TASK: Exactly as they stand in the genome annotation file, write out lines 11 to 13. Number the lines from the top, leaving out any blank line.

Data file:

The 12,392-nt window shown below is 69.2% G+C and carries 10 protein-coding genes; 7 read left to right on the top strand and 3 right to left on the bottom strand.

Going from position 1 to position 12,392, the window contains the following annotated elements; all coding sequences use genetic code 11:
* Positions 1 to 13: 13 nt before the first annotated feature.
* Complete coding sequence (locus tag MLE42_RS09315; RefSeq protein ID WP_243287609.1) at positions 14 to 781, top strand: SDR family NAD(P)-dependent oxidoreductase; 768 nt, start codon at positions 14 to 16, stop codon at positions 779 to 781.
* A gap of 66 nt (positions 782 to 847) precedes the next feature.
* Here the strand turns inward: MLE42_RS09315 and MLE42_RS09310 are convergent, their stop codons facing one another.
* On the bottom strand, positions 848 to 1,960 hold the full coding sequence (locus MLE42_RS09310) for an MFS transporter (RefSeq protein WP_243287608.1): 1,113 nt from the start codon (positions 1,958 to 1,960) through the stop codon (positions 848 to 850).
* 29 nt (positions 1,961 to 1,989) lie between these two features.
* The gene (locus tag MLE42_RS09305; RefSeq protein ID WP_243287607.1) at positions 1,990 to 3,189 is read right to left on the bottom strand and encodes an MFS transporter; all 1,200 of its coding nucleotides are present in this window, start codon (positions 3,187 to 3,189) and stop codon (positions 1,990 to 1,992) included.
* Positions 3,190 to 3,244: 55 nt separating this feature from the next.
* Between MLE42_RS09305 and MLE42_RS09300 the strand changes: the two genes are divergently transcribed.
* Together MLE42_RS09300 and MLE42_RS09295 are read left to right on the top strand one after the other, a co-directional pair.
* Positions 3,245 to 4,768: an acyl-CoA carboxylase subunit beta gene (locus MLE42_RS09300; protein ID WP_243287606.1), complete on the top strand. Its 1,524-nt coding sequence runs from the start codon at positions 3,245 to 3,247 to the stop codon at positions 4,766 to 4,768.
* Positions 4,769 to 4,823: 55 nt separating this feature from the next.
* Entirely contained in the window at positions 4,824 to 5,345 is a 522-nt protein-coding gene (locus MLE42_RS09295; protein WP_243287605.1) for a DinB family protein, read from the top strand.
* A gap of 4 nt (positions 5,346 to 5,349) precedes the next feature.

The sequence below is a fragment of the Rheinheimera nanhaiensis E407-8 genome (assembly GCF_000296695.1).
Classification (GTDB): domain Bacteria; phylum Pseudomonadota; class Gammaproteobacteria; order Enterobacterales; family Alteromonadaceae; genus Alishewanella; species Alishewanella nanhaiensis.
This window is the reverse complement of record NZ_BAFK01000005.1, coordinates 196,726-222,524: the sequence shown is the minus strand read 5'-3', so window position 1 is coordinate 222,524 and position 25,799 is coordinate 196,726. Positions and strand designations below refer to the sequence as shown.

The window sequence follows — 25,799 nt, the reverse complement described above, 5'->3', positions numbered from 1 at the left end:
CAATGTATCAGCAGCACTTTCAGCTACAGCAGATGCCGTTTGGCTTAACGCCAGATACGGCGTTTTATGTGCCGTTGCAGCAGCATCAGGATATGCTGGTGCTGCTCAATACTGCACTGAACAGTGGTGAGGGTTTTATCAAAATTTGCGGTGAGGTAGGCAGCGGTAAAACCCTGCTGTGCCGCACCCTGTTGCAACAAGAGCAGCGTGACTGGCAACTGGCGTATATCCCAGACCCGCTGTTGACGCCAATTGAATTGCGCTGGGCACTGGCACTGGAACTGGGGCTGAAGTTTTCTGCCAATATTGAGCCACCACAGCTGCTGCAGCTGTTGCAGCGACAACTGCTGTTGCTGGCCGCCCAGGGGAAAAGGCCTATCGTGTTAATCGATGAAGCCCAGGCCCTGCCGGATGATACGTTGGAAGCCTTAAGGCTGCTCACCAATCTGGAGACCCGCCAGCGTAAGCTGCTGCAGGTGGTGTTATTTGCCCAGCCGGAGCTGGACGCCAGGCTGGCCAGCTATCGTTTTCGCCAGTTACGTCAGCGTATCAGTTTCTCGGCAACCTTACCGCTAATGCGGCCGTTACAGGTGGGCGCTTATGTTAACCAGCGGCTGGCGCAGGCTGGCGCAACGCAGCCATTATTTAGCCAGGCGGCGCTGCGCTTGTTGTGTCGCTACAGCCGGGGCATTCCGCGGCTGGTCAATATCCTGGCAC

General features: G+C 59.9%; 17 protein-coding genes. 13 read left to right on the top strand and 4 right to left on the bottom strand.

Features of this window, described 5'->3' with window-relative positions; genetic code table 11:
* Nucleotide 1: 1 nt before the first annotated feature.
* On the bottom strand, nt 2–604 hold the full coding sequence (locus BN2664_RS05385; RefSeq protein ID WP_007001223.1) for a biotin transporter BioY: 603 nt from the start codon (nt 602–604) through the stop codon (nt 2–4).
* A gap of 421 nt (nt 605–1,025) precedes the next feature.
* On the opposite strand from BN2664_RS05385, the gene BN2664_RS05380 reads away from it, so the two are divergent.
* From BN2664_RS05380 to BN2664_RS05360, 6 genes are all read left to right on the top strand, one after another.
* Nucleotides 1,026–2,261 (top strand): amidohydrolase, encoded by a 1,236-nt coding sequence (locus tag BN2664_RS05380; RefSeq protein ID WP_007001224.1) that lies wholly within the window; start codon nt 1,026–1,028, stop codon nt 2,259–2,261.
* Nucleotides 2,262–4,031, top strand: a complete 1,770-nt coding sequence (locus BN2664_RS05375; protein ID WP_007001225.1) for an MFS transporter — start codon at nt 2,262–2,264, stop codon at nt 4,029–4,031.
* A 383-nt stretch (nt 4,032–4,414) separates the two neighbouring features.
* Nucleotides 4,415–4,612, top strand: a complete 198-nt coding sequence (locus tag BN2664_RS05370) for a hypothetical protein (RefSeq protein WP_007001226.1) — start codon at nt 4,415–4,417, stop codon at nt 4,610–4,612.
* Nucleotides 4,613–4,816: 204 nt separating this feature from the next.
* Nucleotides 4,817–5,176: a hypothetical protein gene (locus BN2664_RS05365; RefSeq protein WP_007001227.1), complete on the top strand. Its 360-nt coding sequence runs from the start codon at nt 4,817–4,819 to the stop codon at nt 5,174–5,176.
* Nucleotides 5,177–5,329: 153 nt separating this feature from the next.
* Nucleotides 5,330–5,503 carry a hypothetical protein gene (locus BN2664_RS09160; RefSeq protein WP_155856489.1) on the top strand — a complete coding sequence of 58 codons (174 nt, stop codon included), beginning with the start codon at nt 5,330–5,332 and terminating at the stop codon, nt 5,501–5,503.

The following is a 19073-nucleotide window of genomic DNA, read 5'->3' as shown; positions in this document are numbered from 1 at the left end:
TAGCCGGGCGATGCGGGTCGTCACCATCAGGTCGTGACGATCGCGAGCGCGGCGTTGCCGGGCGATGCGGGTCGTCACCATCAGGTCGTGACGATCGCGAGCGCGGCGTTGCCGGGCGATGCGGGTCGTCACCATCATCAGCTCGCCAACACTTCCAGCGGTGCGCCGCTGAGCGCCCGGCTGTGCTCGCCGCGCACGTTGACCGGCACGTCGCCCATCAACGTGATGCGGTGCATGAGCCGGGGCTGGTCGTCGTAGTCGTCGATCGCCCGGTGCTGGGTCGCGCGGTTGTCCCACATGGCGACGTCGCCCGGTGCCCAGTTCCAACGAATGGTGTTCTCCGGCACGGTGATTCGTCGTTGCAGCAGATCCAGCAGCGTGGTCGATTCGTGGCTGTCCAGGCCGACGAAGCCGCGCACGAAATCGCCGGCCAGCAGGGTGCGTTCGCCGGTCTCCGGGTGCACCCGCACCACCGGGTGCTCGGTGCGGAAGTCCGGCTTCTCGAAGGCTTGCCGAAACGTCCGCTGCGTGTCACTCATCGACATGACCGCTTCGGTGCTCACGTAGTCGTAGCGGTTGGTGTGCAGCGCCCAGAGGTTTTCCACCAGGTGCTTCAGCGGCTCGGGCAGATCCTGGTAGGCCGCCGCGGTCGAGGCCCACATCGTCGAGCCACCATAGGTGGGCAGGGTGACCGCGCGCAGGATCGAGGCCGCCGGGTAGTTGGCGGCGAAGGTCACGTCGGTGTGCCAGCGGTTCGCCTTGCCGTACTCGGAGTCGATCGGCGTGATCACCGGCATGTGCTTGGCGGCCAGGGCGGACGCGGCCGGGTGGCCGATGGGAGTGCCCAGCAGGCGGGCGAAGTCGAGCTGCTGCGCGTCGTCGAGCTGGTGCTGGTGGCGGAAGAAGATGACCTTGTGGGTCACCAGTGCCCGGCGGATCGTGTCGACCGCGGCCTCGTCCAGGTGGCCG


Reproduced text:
* Between MLE42_RS09305 and MLE42_RS09300 the strand changes: the two genes are divergently transcribed.
* Together MLE42_RS09300 and MLE42_RS09295 are read left to right on the top strand one after the other, a co-directional pair.
* Positions 3,245 to 4,768: an acyl-CoA carboxylase subunit beta gene (locus MLE42_RS09300; protein ID WP_243287606.1), complete on the top strand. Its 1,524-nt coding sequence runs from the start codon at positions 3,245 to 3,247 to the stop codon at positions 4,766 to 4,768.